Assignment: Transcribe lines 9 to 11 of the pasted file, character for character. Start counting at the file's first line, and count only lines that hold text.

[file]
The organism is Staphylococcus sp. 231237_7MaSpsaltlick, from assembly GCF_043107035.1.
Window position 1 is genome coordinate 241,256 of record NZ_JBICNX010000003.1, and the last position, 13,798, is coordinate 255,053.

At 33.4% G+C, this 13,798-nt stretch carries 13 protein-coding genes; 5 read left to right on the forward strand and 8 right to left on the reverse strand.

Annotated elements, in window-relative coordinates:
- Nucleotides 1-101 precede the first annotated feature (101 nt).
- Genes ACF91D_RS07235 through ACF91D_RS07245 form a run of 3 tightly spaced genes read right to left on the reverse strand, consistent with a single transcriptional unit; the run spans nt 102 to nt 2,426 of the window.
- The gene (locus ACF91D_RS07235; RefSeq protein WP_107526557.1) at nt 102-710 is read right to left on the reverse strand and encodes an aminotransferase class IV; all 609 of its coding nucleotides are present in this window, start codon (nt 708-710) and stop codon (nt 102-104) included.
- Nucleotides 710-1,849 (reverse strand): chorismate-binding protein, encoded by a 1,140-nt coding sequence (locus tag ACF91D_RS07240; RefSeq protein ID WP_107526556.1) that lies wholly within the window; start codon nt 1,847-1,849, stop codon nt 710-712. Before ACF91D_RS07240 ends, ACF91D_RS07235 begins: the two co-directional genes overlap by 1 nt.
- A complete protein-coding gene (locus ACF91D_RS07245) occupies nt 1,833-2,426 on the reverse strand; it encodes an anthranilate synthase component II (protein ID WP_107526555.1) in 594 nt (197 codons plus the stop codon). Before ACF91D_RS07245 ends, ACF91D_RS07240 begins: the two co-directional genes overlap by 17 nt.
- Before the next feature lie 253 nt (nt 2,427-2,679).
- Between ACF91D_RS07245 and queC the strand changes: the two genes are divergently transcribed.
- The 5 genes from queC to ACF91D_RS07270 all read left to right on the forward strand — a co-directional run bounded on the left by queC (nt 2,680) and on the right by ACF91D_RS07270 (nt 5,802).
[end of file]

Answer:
- A complete protein-coding gene (locus ACF91D_RS07245) occupies nt 1,833-2,426 on the reverse strand; it encodes an anthranilate synthase component II (protein ID WP_107526555.1) in 594 nt (197 codons plus the stop codon). Before ACF91D_RS07245 ends, ACF91D_RS07240 begins: the two co-directional genes overlap by 17 nt.
- Before the next feature lie 253 nt (nt 2,427-2,679).
- Between ACF91D_RS07245 and queC the strand changes: the two genes are divergently transcribed.